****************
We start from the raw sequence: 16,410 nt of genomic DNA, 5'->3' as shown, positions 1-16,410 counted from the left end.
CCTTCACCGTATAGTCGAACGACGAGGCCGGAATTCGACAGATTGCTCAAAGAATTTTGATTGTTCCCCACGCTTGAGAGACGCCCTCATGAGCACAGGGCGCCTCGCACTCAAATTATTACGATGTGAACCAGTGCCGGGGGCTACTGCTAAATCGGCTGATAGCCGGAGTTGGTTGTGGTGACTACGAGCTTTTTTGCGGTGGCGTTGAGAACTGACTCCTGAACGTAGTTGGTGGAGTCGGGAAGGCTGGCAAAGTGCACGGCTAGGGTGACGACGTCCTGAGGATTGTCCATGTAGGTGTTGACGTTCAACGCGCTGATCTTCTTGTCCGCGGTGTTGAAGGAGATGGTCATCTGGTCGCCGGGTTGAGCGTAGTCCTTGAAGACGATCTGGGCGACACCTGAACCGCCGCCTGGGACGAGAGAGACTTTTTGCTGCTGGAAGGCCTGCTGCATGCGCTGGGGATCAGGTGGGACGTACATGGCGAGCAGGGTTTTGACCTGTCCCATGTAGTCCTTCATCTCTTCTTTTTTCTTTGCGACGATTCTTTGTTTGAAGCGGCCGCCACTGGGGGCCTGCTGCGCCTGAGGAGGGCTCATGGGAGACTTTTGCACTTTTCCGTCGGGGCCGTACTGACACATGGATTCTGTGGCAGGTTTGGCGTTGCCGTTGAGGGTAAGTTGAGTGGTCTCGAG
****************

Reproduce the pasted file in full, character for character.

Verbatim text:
We start from the raw sequence: 16,410 nt of genomic DNA, 5'->3' as shown, positions 1-16,410 counted from the left end.
CCTTCACCGTATAGTCGAACGACGAGGCCGGAATTCGACAGATTGCTCAAAGAATTTTGATTGTTCCCCACGCTTGAGAGACGCCCTCATGAGCACAGGGCGCCTCGCACTCAAATTATTACGATGTGAACCAGTGCCGGGGGCTACTGCTAAATCGGCTGATAGCCGGAGTTGGTTGTGGTGACTACGAGCTTTTTTGCGGTGGCGTTGAGAACTGACTCCTGAACGTAGTTGGTGGAGTCGGGAAGGCTGGCAAAGTGCACGGCTAGGGTGACGACGTCCTGAGGATTGTCCATGTAGGTGTTGACGTTCAACGCGCTGATCTTCTTGTCCGCGGTGTTGAAGGAGATGGTCATCTGGTCGCCGGGTTGAGCGTAGTCCTTGAAGACGATCTGGGCGACACCTGAACCGCCGCCTGGGACGAGAGAGACTTTTTGCTGCTGGAAGGCCTGCTGCATGCGCTGGGGATCAGGTGGGACGTACATGGCGAGCAGGGTTTTGACCTGTCCCATGTAGTCCTTCATCTCTTCTTTTTTCTTTGCGACGATTCTTTGTTTGAAGCGGCCGCCACTGGGGGCCTGCTGCGCCTGAGGAGGGCTCATGGGAGACTTTTGCACTTTTCCGTCGGGGCCGTACTGACACATGGATTCTGTGGCAGGTTTGGCGTTGCCGTTGAGGGTAAGTTGAGTGGTCTCGAG